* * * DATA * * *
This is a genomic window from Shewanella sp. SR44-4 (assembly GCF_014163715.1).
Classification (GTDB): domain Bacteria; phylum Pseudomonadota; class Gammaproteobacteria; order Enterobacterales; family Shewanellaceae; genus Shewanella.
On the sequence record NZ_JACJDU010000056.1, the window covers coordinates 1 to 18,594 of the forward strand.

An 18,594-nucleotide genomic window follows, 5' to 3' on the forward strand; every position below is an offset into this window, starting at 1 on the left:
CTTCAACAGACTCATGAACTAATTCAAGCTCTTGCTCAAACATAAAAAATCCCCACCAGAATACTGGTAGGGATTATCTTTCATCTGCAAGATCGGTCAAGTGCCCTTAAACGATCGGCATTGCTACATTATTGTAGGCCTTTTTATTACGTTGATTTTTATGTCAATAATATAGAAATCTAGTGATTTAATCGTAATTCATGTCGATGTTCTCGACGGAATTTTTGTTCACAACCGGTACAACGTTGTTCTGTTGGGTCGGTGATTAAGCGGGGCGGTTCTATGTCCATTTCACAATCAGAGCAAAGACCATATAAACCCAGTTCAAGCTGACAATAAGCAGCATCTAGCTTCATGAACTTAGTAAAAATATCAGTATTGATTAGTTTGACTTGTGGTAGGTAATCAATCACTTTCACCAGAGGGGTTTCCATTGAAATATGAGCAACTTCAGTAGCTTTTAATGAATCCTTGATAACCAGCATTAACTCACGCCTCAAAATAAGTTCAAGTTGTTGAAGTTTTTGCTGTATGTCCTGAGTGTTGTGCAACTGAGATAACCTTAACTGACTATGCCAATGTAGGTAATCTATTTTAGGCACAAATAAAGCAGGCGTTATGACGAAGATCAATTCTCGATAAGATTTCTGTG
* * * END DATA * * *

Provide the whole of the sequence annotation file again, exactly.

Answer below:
This is a genomic window from Shewanella sp. SR44-4 (assembly GCF_014163715.1).
Classification (GTDB): domain Bacteria; phylum Pseudomonadota; class Gammaproteobacteria; order Enterobacterales; family Shewanellaceae; genus Shewanella.
On the sequence record NZ_JACJDU010000056.1, the window covers coordinates 1 to 18,594 of the forward strand.

An 18,594-nucleotide genomic window follows, 5' to 3' on the forward strand; every position below is an offset into this window, starting at 1 on the left:
CTTCAACAGACTCATGAACTAATTCAAGCTCTTGCTCAAACATAAAAAATCCCCACCAGAATACTGGTAGGGATTATCTTTCATCTGCAAGATCGGTCAAGTGCCCTTAAACGATCGGCATTGCTACATTATTGTAGGCCTTTTTATTACGTTGATTTTTATGTCAATAATATAGAAATCTAGTGATTTAATCGTAATTCATGTCGATGTTCTCGACGGAATTTTTGTTCACAACCGGTACAACGTTGTTCTGTTGGGTCGGTGATTAAGCGGGGCGGTTCTATGTCCATTTCACAATCAGAGCAAAGACCATATAAACCCAGTTCAAGCTGACAATAAGCAGCATCTAGCTTCATGAACTTAGTAAAAATATCAGTATTGATTAGTTTGACTTGTGGTAGGTAATCAATCACTTTCACCAGAGGGGTTTCCATTGAAATATGAGCAACTTCAGTAGCTTTTAATGAATCCTTGATAACCAGCATTAACTCACGCCTCAAAATAAGTTCAAGTTGTTGAAGTTTTTGCTGTATGTCCTGAGTGTTGTGCAACTGAGATAACCTTAACTGACTATGCCAATGTAGGTAATCTATTTTAGGCACAAATAAAGCAGGCGTTATGACGAAGATCAATTCTCGATAAGATTTCTGTG